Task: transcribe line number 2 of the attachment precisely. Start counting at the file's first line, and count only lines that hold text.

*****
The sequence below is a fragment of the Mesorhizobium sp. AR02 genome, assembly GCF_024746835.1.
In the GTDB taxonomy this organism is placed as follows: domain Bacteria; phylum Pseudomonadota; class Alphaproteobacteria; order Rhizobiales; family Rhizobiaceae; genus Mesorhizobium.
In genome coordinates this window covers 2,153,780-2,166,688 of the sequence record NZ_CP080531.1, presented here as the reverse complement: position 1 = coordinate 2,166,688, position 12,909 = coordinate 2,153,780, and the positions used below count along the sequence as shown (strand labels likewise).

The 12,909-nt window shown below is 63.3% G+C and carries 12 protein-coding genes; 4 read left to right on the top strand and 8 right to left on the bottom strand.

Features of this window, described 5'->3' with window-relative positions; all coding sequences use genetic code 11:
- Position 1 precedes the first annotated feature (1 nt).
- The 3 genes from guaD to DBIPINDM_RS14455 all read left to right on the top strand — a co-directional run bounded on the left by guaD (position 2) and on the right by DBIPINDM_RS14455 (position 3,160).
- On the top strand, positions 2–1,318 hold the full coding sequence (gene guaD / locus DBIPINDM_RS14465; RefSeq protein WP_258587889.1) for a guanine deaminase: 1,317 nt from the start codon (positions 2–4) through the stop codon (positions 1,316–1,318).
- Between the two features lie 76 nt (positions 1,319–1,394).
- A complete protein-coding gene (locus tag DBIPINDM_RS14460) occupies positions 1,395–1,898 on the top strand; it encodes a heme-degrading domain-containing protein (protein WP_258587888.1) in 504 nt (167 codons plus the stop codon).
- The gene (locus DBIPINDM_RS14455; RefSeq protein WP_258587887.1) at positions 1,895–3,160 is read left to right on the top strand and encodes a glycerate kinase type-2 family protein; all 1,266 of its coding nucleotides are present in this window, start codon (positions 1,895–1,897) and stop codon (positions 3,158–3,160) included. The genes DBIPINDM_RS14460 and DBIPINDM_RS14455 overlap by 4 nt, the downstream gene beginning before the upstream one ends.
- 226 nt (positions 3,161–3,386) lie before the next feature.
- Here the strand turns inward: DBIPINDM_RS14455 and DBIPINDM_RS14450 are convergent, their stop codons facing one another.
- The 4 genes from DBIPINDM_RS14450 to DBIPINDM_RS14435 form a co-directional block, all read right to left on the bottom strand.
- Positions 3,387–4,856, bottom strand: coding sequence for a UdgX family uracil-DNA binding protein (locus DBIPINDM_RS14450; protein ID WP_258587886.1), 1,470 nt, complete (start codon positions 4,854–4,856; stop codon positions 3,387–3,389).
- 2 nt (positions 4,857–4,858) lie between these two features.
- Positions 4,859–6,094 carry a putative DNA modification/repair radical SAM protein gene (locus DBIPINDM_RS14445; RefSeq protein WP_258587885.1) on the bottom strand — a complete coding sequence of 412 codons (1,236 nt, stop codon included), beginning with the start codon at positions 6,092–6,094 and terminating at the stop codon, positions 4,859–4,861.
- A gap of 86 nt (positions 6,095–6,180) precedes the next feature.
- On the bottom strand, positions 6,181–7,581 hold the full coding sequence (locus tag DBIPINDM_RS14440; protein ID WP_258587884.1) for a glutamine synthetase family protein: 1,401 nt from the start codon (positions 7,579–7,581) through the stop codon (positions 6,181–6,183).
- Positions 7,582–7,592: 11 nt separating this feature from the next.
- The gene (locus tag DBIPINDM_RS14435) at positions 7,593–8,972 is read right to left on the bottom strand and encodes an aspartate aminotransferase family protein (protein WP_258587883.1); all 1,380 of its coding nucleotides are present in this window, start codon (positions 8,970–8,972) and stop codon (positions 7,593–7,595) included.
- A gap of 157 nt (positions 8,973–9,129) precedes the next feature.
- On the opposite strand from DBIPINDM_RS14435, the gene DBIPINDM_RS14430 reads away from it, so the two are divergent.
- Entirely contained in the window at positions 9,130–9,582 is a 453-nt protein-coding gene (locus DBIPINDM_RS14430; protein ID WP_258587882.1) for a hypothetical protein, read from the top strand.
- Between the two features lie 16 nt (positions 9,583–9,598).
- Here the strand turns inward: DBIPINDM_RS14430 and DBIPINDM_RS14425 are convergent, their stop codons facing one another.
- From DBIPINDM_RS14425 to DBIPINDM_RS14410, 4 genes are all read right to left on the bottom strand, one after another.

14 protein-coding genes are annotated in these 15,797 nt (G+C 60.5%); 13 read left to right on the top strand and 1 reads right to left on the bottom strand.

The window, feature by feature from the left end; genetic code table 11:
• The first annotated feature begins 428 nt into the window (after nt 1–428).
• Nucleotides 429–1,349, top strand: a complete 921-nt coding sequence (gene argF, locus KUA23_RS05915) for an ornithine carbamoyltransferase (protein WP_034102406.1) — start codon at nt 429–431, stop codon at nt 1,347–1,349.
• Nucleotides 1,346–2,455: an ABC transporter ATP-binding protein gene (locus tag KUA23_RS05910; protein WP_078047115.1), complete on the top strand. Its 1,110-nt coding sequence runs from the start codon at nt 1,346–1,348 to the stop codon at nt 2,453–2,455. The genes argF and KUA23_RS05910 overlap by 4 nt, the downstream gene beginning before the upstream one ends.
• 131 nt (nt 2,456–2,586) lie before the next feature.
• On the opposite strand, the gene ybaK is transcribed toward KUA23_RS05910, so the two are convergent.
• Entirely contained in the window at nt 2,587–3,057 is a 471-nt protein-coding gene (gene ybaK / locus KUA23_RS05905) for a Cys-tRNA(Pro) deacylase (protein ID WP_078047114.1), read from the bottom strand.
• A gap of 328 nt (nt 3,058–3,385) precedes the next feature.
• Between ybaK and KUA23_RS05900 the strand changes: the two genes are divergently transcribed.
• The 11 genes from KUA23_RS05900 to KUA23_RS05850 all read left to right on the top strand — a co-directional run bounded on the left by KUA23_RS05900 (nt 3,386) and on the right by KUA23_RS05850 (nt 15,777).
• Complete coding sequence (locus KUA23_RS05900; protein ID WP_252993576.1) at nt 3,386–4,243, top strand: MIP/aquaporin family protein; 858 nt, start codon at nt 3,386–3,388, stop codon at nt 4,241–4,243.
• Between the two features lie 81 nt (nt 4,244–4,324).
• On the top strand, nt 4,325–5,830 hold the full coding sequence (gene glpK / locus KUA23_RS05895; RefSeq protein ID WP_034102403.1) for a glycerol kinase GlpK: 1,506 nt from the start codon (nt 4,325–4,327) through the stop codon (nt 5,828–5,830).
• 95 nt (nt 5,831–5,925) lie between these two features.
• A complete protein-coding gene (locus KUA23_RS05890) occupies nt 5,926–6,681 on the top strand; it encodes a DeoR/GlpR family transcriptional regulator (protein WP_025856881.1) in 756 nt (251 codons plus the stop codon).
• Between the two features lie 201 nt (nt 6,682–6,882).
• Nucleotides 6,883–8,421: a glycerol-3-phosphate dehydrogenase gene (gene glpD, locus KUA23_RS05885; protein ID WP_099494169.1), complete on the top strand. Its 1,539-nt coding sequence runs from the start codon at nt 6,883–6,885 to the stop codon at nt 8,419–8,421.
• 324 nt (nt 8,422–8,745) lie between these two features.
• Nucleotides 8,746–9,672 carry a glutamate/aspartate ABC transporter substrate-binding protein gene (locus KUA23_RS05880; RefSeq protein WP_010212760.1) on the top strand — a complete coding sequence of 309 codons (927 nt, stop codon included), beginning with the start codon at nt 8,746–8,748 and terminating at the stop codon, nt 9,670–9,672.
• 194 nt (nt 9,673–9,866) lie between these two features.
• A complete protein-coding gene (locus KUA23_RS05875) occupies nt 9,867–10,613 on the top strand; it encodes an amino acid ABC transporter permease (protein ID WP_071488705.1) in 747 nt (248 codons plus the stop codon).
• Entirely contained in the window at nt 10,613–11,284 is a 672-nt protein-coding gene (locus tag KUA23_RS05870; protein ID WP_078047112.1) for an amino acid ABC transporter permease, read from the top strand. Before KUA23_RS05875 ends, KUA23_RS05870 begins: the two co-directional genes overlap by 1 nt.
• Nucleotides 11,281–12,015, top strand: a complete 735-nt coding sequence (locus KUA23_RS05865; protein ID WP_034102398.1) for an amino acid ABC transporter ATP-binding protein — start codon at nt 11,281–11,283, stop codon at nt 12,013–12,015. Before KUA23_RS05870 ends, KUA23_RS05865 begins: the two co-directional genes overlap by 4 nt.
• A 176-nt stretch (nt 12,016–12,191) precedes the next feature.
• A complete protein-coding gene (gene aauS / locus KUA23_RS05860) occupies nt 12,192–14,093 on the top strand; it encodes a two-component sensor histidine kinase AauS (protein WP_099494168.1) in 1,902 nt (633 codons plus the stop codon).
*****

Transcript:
In the GTDB taxonomy this organism is placed as follows: domain Bacteria; phylum Pseudomonadota; class Alphaproteobacteria; order Rhizobiales; family Rhizobiaceae; genus Mesorhizobium.